University of Tasmania
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The empirical validation of House Energy Rating (HER) software for lightweight housing in cool temperate climates

posted on 2023-05-26, 04:21 authored by Mark DewsburyMark Dewsbury
Against a background of a recognised need to reduce Australia's energy consumption and hence greenhouse gas emissions, the Building Code of Australia (BCA), in 2003, introduced its first thermal performance requirements for residential buildings. It mandated a minimum performance rating of 4 Stars for new housing, when assessed by an approved rating method. While the introduction of a 4 Star requirement had a minor impact on construction practices, that of 5 Stars (from 2006) and 6 Stars (from 2010) imposed considerable changes, especially in the use of timber platform floors. The adoption of the prescribed energy efficiency measures in the BCA raised concerns from industry and manufacturing groups, as to the accuracy of AccuRate software used to model the building envelope. This software was developed by the CSIRO and as a result of the thermal performance requirements, had evolved from a design tool to a regulatory tool. Both industry and government recognised the need to validate empirically the National House Energy Rating Scheme (NatHERS) benchmark software ‚ÄövÑv=AccuRate'. The University of Tasmania, in collaboration with Forest and Wood Products Australia, the Australian Government, the CSIRO and industry, constructed three test buildings for the purpose of validating empirically the AccuRate software, in particular for cool temperate climates. The test buildings followed standard residential construction practices and represented the three most common forms of construction: unenclosed-perimeter platform-floored, enclosed-perimeter platform-floored and concrete slab-on-ground floor. An array of environmental measuring equipment was installed to measure actual thermal performance in each of the test cells. A detailed house energy rating simulation was completed and a comparison of the measured and simulated data was undertaken. This research presents the findings of the graphical and statistical analyses of variations between the measured and simulated data from the three test cells. The findings demonstrate that while the AccuRate software modelled energy flows well, discrepancies were measured between the simulated and measured temperatures of the test cells. In particular the analyses identified relationships between the discrepancies in all zones and outside air temperature, wind speed, global solar radiation and diffuse solar radiation, and possibly the ground model. Consequently, these require further investigation and resolution for the ongoing improvement and calibration of the AccuRate software.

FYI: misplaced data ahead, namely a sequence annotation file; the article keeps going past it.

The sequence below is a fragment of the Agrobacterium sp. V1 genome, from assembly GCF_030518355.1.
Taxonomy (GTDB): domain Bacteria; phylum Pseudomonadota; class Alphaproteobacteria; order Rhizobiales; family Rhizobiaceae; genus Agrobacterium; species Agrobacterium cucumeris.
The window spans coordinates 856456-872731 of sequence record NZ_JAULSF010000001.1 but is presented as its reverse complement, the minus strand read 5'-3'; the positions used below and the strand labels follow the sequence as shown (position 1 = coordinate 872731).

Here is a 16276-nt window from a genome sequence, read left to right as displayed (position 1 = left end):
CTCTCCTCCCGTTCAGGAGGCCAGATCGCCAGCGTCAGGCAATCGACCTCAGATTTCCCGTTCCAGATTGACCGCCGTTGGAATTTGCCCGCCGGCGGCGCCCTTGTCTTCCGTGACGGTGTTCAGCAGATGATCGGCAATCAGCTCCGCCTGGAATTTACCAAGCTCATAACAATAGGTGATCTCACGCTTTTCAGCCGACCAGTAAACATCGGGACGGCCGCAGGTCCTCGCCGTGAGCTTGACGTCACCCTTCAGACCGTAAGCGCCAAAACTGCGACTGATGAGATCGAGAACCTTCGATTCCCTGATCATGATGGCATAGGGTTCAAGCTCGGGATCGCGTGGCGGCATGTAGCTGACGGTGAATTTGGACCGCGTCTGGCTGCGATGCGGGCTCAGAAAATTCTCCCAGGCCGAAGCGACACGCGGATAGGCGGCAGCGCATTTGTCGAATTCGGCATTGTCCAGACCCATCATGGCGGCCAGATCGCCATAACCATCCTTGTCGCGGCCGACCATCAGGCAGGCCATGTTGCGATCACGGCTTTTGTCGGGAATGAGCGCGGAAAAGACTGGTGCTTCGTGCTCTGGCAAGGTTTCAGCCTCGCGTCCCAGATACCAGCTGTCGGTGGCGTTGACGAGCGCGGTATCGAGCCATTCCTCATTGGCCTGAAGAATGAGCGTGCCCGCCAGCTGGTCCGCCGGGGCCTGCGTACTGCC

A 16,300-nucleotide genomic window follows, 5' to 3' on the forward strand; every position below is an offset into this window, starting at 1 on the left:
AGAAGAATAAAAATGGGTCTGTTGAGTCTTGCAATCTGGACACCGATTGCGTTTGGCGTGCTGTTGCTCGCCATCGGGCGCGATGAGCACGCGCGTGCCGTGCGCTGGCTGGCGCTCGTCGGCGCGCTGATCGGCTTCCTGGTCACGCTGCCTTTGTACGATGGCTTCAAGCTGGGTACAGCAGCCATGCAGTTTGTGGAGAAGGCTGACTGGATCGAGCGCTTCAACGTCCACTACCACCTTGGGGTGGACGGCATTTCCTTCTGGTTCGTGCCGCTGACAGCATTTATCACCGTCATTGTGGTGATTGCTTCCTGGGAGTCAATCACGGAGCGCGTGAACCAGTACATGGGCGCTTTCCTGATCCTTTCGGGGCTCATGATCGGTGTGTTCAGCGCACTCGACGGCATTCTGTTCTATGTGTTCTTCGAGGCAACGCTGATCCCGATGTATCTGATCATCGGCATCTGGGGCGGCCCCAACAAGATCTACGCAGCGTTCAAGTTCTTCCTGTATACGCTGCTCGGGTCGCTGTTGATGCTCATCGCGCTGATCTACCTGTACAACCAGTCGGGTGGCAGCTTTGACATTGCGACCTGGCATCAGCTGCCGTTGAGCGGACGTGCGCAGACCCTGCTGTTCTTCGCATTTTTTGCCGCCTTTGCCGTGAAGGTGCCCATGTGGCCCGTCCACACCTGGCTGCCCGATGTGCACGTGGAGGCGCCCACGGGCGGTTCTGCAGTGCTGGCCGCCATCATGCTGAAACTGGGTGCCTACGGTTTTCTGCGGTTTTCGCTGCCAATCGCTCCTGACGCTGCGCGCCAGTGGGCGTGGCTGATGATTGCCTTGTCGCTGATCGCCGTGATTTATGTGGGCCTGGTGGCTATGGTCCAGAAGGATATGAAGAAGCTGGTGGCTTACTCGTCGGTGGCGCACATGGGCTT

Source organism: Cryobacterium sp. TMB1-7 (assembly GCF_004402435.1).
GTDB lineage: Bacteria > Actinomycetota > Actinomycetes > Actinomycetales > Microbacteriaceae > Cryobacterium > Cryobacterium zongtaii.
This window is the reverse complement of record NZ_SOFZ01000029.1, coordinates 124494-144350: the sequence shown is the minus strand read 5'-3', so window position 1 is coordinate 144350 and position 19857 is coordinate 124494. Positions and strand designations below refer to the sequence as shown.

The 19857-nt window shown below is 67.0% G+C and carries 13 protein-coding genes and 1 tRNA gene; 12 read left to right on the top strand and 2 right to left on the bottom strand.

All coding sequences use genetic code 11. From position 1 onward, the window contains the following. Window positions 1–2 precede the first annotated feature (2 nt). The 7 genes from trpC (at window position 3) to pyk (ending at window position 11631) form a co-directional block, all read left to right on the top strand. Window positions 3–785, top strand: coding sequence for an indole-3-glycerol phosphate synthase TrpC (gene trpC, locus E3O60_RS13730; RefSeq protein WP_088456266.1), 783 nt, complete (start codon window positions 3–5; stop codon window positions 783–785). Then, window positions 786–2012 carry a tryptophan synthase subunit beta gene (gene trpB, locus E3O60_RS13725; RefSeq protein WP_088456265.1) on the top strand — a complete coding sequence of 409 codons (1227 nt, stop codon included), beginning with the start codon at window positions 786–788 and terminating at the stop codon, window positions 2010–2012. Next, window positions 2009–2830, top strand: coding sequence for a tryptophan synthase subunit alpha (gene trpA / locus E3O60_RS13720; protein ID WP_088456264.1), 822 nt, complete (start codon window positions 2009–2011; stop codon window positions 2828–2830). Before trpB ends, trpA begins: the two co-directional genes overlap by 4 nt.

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Copyright 2011 the author

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